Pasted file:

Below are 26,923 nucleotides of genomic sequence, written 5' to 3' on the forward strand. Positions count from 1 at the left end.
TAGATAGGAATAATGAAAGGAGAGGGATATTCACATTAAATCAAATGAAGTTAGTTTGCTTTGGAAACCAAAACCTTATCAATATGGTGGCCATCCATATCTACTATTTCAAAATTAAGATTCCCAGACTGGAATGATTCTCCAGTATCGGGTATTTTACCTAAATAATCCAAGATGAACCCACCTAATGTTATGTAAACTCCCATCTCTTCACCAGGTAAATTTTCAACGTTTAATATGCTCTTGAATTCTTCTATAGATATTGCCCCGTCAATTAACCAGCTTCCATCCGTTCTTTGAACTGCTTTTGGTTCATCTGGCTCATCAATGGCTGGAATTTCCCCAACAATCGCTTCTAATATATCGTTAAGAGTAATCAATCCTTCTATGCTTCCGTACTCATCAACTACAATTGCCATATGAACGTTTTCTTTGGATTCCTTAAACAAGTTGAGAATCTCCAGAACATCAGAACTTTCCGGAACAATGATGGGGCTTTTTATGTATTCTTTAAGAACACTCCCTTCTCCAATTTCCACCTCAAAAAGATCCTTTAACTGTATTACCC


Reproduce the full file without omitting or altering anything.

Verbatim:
Below are 26,923 nucleotides of genomic sequence, written 5' to 3' on the forward strand. Positions count from 1 at the left end.
TAGATAGGAATAATGAAAGGAGAGGGATATTCACATTAAATCAAATGAAGTTAGTTTGCTTTGGAAACCAAAACCTTATCAATATGGTGGCCATCCATATCTACTATTTCAAAATTAAGATTCCCAGACTGGAATGATTCTCCAGTATCGGGTATTTTACCTAAATAATCCAAGATGAACCCACCTAATGTTATGTAAACTCCCATCTCTTCACCAGGTAAATTTTCAACGTTTAATATGCTCTTGAATTCTTCTATAGATATTGCCCCGTCAATTAACCAGCTTCCATCCGTTCTTTGAACTGCTTTTGGTTCATCTGGCTCATCAATGGCTGGAATTTCCCCAACAATCGCTTCTAATATATCGTTAAGAGTAATCAATCCTTCTATGCTTCCGTACTCATCAACTACAATTGCCATATGAACGTTTTCTTTGGATTCCTTAAACAAGTTGAGAATCTCCAGAACATCAGAACTTTCCGGAACAATGATGGGGCTTTTTATGTATTCTTTAAGAACACTCCCTTCTCCAATTTCCACCTCAAAAAGATCCTTTAACTGTATTACCC